The World Health Organisation’s Regional Director for Africa, Matshidiso Moeti, has been nominated to serve in the same capacity for a second five-year term.
Ms Moeti was nominated on Tuesday by the 47 Member States of the WHO African Region. Nigeria is one of the countries.
The nomination was confirmed via a press statement issued on the agency’s website. It reportedly took place during the 69th session of the WHO Regional Committee for Africa.
The WHO committee is the governing mechanism involving health ministers from all Member States.
Ms Moeti’s candidacy was also endorsed by the African Union Executive Council earlier this year.
Her nomination will be ratified by the 146th WHO Executive Board at its January 2020 session. If ratified, her second term will begin March 1, 2020.
Ms Moeti expressed her appreciation on being re-nominated for the position.
“I am very honoured to be nominated for a second term as Regional Director for Africa,” she was quoted as saying.
She said during the past five years, “she has worked to transform the WHO Secretariat so that they can better respond to the health needs of millions of Africans”.
“I have worked to transform the WHO Secretariat so that we better respond to the health needs of millions of Africans. This nomination is an endorsement of the many achievements we have reached together with health ministries. I intend for us to scale more mountains together over the next five years.”
“The WHO Secretariat is now better organised, resourced and equipped to support Member States to detect and rapidly respond to epidemics and ensure health security in the region.
“My vision is of African people of all ages, all income levels and social groups, and in all places, enjoying good health and well-being, through accelerating towards universal health coverage, preventing and controlling outbreaks and emergencies, and creating environments that promote healthy lifestyles,” Mr Moeti also said.
During her tenure, there had been various health interventions in the Africa region.
Ms Moeti was elected in 2015, when the region was in the throes of the West African Ebola outbreak.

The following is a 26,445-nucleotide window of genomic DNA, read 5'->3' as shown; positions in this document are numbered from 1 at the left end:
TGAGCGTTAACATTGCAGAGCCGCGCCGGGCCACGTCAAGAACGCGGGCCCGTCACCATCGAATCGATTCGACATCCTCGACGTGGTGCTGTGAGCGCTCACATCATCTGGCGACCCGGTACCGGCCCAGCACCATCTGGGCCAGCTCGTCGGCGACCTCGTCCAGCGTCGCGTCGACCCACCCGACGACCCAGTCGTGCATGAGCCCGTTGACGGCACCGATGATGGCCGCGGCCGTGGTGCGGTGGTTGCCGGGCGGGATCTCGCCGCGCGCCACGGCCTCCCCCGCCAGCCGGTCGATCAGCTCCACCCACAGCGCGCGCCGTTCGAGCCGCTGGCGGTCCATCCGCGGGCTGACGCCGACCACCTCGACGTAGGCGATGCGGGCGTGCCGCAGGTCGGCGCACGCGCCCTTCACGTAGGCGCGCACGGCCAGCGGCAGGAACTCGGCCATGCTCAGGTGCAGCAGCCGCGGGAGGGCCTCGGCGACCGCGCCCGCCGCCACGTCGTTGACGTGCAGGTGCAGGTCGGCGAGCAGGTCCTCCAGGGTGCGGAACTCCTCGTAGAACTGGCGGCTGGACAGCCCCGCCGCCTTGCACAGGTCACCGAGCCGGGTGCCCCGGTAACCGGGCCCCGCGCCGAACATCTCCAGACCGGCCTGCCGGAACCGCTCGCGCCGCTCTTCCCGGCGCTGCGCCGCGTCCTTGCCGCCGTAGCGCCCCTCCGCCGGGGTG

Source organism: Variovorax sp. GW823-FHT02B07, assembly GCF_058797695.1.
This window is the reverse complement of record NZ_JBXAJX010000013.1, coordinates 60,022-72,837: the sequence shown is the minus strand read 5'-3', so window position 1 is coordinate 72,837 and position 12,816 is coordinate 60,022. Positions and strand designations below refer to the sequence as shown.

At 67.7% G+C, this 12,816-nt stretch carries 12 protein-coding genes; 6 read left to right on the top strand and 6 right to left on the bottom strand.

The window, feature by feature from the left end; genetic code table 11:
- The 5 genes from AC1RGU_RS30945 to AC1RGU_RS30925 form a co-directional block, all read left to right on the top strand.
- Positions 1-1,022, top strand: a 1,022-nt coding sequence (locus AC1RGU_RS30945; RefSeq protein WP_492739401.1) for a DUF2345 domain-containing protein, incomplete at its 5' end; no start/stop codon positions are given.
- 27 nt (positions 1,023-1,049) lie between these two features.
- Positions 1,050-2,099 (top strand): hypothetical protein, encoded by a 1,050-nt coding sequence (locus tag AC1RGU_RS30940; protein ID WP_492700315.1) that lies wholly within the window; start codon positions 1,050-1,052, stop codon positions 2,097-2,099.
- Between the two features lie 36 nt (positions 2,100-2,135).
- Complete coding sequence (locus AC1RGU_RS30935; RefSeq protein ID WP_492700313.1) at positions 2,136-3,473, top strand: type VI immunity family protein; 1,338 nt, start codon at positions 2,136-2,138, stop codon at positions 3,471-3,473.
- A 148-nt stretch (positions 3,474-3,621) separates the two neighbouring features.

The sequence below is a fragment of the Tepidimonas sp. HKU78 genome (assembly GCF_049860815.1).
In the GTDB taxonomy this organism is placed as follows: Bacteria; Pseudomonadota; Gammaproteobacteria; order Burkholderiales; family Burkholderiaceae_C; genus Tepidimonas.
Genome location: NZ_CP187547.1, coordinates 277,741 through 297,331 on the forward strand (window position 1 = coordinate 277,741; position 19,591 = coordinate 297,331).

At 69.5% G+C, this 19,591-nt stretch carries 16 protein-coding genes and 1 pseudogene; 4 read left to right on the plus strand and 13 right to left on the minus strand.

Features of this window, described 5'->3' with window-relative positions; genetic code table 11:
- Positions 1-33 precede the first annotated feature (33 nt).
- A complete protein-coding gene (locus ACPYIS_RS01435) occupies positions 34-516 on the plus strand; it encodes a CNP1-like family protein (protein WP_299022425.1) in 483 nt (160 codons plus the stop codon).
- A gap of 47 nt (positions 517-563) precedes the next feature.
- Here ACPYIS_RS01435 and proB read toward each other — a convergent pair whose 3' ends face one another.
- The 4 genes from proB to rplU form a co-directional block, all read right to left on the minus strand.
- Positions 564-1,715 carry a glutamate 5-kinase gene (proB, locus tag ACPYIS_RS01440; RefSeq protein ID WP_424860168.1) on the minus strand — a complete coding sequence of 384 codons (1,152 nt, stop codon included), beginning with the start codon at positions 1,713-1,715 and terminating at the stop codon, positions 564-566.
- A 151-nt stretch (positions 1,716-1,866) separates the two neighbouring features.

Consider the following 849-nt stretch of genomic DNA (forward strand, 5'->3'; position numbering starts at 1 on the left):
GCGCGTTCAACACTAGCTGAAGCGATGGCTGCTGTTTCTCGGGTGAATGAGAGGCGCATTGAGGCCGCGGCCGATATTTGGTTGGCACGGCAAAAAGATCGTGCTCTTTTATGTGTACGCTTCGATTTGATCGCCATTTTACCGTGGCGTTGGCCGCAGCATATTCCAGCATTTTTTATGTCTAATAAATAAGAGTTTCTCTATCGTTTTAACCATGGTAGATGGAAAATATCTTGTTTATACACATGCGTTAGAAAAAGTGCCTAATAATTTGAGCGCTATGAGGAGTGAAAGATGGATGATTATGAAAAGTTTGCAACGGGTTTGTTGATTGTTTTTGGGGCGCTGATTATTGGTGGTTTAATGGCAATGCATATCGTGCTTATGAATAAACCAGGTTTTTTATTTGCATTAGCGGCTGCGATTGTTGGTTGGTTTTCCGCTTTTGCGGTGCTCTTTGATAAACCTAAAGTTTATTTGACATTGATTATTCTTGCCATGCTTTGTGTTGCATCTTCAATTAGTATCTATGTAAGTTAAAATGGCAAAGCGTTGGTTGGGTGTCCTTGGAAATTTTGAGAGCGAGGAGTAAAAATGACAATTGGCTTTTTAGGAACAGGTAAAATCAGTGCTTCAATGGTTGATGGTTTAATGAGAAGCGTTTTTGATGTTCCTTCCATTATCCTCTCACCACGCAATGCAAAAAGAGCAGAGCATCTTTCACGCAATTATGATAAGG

Through the concerted efforts of WHO, governments and partners, the three affected countries – Guinea, Liberia and Sierra Leone – ended the outbreak by December of that year.
A WHO Health Emergencies Programme was launched in 2016.
In 2018, WHO and partners supported emergency responses to more than 160 public health events in more than 40 countries.
The regional universal health coverage flagship programme was launched in 2017 to promote concrete country actions to ensure that everyone can access the care they need without financial hardship.
By December 2018, 40 Member States had comprehensive national health policies and plans jointly assessed with partners and in line with national development plans.
In her acceptance remarks, Ms Moeti also pledged her continued commitment to transforming the WHO Secretariat as it works with countries in tackling the health challenges facing the region.
WHO Director-General Tedros Ghebreyesus, congratulating Ms Moeti, also commended her leadership.
He said Ms Moeti has done an outstanding job over the past five years.
“Under her leadership, the region is making very encouraging progress. Her nomination for another term demonstrates the confidence and the trust that the Member States have in her. It’s been an immense pleasure to work with her, and I look forward to our continued collaboration during her next term.”
If appointed by the Executive Board, Ms Moeti promised to work with Member States and partners to address health challenges within the global WHO Transformation framework and the Thirteenth General Programme of Work 2019–2023.
Ms Moeti is a public health veteran, with more than 35 years of national and international experience.
She joined the WHO Regional Office for Africa in 1999.
She has served as Deputy Regional Director, Assistant Regional Director, Director of Noncommunicable Diseases, WHO Representative for Malawi, Coordinator of the Inter-Country Support Team for the South and East African countries and Regional Advisor for HIV/AIDs.
She is renowned for having led the WHO ‘3 by 5’ Initiative in the African Region at the height of the AIDS epidemic, resulting in a significant increase in access to antiretroviral drugs by people living with HIV.